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Lincoln And The Navy
The president takes charge and directs a successful amphibious landing at Hampton Roads
Winter 2009 | Volume 58, Issue 6
Everyone was up early the next morning. As Rodgers prepared to support McClellan, the amphibious expedition aimed at Norfolk got started. Some 5,000 soldiers marched down from Hampton to embark in canal boats at the Fort Monroe docks. Stanton agreed to let Wool lead the attack personally. Lincoln, Stanton, Chase, and General Viele went along as well. The president was very Much caught up in the moment: one soldier recalled seeing him “rushing about, hollering to someone on the wharf.” The landing itself was haphazard as troops splashed ashore and congregated above the beach. Chase and Viele went ashore with the troops, while Lincoln and Stanton remained aboard ship and returned to Fort Monroe.
Confusion reigned as the troops moved cautiously inland. Appalled by the chaos, Chase forcefully questioned Wool, who declared that the confusion stemmed from officers who were fearful about violating the chain of command and therefore were hesitating to act on their own initiative. Fed up with such punctiliousness, Chase ordered Viele “in the name of the President of the United States” to take command of the advance and march toward Norfolk. Briefly delayed by a destroyed bridge, the Union soldiers soon encountered an abandoned enemy camp, its barracks still smoldering, which contained 21 abandoned heavy guns. Cheered by this bloodless victory, the troops pressed on. A few miles short of Norfolk, they encountered a deputation of civilians, including the mayor, who had ridden out in a carriage to surrender the city. Only later did any of the Union command team begin to suspect that the mayor had staged this elaborate ceremony of capitulation in order to gain time for the Confederate army to evacuate the city.
Secretary Chase returned to Fort Monroe that evening at 11 p.m., much to Lincoln’s relief, with the news that Norfolk had fallen. The president offered congratulations all around, although he may have harbored doubts privately as to whether the expedition would have occurred at all without his prodding. Certainly Chase believed that the campaign’s success was due entirely to Lincoln’s efforts. Though the rebels had planned to abandon Norfolk in any case once they had evacuated the Yorktown line, the experience confirmed Lincoln’s growing view that professional expertise might be less valuable in war than a clear head and an energetic spirit.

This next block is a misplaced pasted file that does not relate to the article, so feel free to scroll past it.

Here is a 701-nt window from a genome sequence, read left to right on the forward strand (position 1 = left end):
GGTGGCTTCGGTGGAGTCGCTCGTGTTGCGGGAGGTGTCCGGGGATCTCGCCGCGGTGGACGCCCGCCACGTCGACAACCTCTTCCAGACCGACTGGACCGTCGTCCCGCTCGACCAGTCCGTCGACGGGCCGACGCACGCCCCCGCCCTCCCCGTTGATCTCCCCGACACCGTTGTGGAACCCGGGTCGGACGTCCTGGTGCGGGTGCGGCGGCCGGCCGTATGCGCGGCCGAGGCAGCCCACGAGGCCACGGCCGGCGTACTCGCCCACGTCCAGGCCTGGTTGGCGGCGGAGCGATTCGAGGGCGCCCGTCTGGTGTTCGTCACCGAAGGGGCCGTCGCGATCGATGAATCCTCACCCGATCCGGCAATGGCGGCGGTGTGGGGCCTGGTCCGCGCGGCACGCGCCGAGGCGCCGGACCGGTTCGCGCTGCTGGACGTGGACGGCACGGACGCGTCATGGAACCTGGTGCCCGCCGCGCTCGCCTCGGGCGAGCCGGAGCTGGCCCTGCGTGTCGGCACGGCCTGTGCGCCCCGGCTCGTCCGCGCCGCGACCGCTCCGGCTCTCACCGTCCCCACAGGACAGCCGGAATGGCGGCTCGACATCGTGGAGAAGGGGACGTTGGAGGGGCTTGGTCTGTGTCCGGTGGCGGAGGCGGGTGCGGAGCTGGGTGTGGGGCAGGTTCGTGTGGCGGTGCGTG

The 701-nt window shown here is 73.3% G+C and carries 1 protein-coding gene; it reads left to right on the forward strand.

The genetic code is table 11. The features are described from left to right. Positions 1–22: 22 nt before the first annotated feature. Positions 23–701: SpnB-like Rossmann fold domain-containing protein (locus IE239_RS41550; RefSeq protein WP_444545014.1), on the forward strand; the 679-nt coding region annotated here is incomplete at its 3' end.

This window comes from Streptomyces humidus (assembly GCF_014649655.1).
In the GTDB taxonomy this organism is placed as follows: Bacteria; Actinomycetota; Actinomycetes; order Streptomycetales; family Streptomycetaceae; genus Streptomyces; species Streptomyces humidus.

The next morning (Sunday, May 11), as Lincoln was preparing to return to Washington, Goldsborough came in with astonishing news: the rebels had blown up the Merrimack . With Norfolk in Union hands, the big ironclad had lost its base and, drawing nearly 22 feet of water, could not escape up the James to Richmond. Its crew managed to reduce its draft to 18 feet, but the river pilots told its new commander, Josiah Tattnall, that he needed to lose another foot, and Tattnall was out of time. Unwilling to turn his ship over to the Yankees, he ordered it destroyed, accomplishing what neither the Monitor nor the Vanderbilt had been able to do. It is possible that with a few extra days he might have found a way to lighten the Merrimack by that extra foot. Instead the fall of Norfolk, a product of Lincoln’s personal intervention, doomed the Confederacy’s most formidable vessel.
“So has ended a brilliant week’s campaign of the President,” Chase wrote home. “The sailors all unite in saying he is ‘a trump,’” wrote the reporter for the Washington Star , and “they also express the opinion that the success of the movement is due to the energy infused into it by ‘Uncle Abe.’” For his part, Lincoln did not claim any credit for the role he had played in the campaign; he merely wanted progress.
Alas, Lincoln had begun to wonder whether the kind of progress needed could be achieved with men such as Wool and Goldsborough in command. On both land and at sea, the president saw that, sooner or later, changes would have to be made.
Adapted by the author from Lincoln and His Admirals by Craig L. Symonds. © 2008. Reprinted by arrangement with Oxford University Press, Inc. (www.oup.com/us). All rights reserved.